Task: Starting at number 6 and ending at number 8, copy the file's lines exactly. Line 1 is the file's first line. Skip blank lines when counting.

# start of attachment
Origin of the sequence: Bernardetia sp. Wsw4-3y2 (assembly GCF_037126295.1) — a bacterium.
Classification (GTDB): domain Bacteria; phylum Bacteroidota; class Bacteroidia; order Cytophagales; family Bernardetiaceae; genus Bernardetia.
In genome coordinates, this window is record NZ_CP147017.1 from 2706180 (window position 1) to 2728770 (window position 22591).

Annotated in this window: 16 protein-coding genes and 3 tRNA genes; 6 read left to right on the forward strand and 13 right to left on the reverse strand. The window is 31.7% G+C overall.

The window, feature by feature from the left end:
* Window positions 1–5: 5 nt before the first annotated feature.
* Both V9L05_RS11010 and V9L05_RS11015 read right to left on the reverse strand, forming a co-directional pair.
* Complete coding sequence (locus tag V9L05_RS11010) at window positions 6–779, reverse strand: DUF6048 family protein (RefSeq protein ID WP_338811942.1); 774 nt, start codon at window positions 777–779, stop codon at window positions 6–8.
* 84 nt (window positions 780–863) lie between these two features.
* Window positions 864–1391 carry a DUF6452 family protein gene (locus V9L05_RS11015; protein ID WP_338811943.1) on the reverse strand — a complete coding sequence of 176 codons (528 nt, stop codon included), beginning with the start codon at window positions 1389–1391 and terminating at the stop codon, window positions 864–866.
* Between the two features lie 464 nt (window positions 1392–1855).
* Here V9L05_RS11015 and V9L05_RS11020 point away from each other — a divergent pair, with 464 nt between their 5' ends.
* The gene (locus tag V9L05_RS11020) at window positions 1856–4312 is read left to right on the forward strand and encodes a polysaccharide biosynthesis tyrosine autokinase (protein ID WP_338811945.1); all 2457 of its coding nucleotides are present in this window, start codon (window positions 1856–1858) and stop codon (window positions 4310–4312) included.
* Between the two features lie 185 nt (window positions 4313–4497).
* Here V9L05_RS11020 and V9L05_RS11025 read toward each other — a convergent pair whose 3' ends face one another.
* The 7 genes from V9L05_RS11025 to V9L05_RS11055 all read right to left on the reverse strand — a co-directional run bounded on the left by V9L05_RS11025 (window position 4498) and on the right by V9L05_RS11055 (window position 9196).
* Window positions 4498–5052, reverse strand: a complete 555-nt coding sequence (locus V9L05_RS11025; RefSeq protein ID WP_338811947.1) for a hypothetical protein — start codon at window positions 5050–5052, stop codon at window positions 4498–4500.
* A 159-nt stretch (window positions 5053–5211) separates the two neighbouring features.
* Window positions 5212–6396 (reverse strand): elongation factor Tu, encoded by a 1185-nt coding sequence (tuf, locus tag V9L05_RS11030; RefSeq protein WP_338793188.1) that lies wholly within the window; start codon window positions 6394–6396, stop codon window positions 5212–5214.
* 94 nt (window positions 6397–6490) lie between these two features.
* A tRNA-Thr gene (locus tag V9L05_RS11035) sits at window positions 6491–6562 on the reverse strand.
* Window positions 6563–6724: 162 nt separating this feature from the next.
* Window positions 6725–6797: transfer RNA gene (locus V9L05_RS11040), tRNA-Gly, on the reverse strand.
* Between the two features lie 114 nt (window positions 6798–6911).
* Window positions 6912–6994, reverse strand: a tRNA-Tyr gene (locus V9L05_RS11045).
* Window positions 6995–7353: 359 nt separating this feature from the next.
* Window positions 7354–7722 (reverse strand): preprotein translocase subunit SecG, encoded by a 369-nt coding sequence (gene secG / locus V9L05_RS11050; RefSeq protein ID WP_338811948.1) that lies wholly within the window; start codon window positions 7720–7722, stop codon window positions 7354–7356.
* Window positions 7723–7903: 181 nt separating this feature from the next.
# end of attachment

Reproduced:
* Window positions 1–5: 5 nt before the first annotated feature.
* Both V9L05_RS11010 and V9L05_RS11015 read right to left on the reverse strand, forming a co-directional pair.
* Complete coding sequence (locus tag V9L05_RS11010) at window positions 6–779, reverse strand: DUF6048 family protein (RefSeq protein ID WP_338811942.1); 774 nt, start codon at window positions 777–779, stop codon at window positions 6–8.